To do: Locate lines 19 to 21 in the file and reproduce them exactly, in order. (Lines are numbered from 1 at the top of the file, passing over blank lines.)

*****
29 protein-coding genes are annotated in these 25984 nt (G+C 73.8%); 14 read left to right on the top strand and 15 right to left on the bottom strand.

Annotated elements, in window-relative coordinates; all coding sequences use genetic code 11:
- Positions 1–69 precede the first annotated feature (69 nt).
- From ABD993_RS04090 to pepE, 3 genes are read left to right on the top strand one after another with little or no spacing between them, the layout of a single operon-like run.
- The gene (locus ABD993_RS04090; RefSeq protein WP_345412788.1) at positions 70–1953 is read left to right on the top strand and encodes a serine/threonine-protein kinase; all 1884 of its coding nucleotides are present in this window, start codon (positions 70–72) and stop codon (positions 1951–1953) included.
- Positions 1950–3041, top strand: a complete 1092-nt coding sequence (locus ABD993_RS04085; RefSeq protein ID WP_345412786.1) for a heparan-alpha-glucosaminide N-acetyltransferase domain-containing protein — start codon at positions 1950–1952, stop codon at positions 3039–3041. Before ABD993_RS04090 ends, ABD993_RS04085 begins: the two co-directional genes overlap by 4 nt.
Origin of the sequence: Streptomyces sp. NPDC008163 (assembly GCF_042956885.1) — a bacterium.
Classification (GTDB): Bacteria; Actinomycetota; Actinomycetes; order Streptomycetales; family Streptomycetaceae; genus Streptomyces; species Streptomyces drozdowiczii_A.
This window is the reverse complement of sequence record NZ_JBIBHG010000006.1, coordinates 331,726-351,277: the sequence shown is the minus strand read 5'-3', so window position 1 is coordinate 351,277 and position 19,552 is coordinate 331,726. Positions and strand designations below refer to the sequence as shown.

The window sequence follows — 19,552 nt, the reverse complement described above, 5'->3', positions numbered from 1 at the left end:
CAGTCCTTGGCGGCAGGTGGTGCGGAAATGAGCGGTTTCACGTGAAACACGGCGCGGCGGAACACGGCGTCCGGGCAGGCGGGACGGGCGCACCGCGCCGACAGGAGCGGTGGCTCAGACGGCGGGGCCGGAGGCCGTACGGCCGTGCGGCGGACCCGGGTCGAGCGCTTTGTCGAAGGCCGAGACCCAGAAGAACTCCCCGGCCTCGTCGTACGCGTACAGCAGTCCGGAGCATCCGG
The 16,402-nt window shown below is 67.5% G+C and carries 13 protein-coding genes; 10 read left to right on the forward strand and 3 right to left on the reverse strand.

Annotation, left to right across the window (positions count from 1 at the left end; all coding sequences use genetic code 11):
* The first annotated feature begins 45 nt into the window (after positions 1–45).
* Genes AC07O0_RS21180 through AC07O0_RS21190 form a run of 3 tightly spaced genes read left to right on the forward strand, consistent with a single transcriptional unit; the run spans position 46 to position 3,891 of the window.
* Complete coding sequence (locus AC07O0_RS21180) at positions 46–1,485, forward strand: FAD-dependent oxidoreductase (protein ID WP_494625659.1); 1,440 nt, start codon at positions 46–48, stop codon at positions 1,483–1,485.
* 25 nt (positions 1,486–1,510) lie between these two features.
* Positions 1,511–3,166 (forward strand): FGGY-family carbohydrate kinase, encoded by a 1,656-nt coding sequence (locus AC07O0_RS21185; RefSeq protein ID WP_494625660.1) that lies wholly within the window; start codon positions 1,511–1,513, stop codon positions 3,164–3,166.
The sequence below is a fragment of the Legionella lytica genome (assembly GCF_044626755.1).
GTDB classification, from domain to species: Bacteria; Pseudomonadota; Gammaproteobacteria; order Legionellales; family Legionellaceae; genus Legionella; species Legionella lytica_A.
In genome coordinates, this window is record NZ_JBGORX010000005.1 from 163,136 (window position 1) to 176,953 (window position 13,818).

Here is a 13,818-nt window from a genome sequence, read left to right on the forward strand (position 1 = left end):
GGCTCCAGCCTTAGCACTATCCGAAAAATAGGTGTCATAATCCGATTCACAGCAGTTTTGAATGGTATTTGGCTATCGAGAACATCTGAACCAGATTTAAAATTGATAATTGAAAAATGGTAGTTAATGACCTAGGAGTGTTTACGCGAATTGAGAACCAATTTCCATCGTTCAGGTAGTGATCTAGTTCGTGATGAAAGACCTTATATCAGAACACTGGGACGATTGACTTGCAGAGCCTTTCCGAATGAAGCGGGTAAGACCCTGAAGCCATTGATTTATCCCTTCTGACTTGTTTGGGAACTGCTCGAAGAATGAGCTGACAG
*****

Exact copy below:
The sequence below is a fragment of the Legionella lytica genome (assembly GCF_044626755.1).
GTDB classification, from domain to species: Bacteria; Pseudomonadota; Gammaproteobacteria; order Legionellales; family Legionellaceae; genus Legionella; species Legionella lytica_A.
In genome coordinates, this window is record NZ_JBGORX010000005.1 from 163,136 (window position 1) to 176,953 (window position 13,818).